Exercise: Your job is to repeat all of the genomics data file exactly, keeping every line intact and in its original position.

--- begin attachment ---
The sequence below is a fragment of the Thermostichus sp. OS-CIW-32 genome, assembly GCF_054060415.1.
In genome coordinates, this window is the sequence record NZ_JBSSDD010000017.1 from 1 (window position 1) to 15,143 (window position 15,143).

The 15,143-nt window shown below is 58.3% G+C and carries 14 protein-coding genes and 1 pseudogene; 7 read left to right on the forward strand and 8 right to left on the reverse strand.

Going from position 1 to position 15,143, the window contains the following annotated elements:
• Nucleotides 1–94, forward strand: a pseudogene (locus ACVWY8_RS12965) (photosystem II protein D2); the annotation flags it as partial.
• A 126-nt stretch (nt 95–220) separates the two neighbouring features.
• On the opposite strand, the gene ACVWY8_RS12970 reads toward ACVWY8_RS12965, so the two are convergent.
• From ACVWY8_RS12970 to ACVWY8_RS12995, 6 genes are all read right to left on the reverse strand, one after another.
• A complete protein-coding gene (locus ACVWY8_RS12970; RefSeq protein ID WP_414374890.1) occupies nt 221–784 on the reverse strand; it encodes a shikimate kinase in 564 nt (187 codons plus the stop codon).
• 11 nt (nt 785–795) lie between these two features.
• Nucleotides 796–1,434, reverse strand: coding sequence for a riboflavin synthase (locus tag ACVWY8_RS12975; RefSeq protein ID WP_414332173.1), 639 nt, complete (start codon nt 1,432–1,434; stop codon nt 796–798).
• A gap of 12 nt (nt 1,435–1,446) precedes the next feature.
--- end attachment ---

The sequence below is a fragment of the Thermostichus sp. OS-CIW-32 genome, assembly GCF_054060415.1.
In genome coordinates, this window is the sequence record NZ_JBSSDD010000017.1 from 1 (window position 1) to 15,143 (window position 15,143).

The 15,143-nt window shown below is 58.3% G+C and carries 14 protein-coding genes and 1 pseudogene; 7 read left to right on the forward strand and 8 right to left on the reverse strand.

Going from position 1 to position 15,143, the window contains the following annotated elements:
• Nucleotides 1–94, forward strand: a pseudogene (locus ACVWY8_RS12965) (photosystem II protein D2); the annotation flags it as partial.
• A 126-nt stretch (nt 95–220) separates the two neighbouring features.
• On the opposite strand, the gene ACVWY8_RS12970 reads toward ACVWY8_RS12965, so the two are convergent.
• From ACVWY8_RS12970 to ACVWY8_RS12995, 6 genes are all read right to left on the reverse strand, one after another.
• A complete protein-coding gene (locus ACVWY8_RS12970; RefSeq protein ID WP_414374890.1) occupies nt 221–784 on the reverse strand; it encodes a shikimate kinase in 564 nt (187 codons plus the stop codon).
• 11 nt (nt 785–795) lie between these two features.
• Nucleotides 796–1,434, reverse strand: coding sequence for a riboflavin synthase (locus tag ACVWY8_RS12975; RefSeq protein ID WP_414332173.1), 639 nt, complete (start codon nt 1,432–1,434; stop codon nt 796–798).
• A gap of 12 nt (nt 1,435–1,446) precedes the next feature.